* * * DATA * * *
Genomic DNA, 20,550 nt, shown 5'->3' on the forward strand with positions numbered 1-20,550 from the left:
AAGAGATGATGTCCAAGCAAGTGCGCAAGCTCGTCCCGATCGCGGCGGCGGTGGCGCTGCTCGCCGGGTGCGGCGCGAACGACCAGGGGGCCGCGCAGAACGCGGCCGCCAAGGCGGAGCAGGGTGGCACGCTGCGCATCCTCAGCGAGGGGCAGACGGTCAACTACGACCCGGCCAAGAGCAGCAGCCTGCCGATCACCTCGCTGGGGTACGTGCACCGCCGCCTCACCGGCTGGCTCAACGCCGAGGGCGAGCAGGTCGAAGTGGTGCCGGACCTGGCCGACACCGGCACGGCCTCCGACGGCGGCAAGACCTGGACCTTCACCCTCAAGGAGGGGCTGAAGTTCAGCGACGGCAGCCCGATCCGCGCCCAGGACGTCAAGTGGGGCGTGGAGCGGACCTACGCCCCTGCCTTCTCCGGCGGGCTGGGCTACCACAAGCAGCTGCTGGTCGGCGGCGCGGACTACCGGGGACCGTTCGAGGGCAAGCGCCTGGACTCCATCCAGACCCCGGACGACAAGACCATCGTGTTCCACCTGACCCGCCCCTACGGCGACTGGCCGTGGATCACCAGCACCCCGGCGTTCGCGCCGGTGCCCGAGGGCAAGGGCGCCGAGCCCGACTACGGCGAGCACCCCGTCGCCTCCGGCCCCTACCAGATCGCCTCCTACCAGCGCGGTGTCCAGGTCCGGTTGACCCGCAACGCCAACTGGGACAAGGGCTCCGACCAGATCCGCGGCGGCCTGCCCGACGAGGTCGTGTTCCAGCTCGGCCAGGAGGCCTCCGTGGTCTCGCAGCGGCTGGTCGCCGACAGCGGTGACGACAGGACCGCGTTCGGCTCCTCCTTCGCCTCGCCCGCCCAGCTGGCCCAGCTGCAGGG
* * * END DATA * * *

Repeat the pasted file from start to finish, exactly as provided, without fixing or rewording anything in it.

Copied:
Genomic DNA, 20,550 nt, shown 5'->3' on the forward strand with positions numbered 1-20,550 from the left:
AAGAGATGATGTCCAAGCAAGTGCGCAAGCTCGTCCCGATCGCGGCGGCGGTGGCGCTGCTCGCCGGGTGCGGCGCGAACGACCAGGGGGCCGCGCAGAACGCGGCCGCCAAGGCGGAGCAGGGTGGCACGCTGCGCATCCTCAGCGAGGGGCAGACGGTCAACTACGACCCGGCCAAGAGCAGCAGCCTGCCGATCACCTCGCTGGGGTACGTGCACCGCCGCCTCACCGGCTGGCTCAACGCCGAGGGCGAGCAGGTCGAAGTGGTGCCGGACCTGGCCGACACCGGCACGGCCTCCGACGGCGGCAAGACCTGGACCTTCACCCTCAAGGAGGGGCTGAAGTTCAGCGACGGCAGCCCGATCCGCGCCCAGGACGTCAAGTGGGGCGTGGAGCGGACCTACGCCCCTGCCTTCTCCGGCGGGCTGGGCTACCACAAGCAGCTGCTGGTCGGCGGCGCGGACTACCGGGGACCGTTCGAGGGCAAGCGCCTGGACTCCATCCAGACCCCGGACGACAAGACCATCGTGTTCCACCTGACCCGCCCCTACGGCGACTGGCCGTGGATCACCAGCACCCCGGCGTTCGCGCCGGTGCCCGAGGGCAAGGGCGCCGAGCCCGACTACGGCGAGCACCCCGTCGCCTCCGGCCCCTACCAGATCGCCTCCTACCAGCGCGGTGTCCAGGTCCGGTTGACCCGCAACGCCAACTGGGACAAGGGCTCCGACCAGATCCGCGGCGGCCTGCCCGACGAGGTCGTGTTCCAGCTCGGCCAGGAGGCCTCCGTGGTCTCGCAGCGGCTGGTCGCCGACAGCGGTGACGACAGGACCGCGTTCGGCTCCTCCTTCGCCTCGCCCGCCCAGCTGGCCCAGCTGCAGGG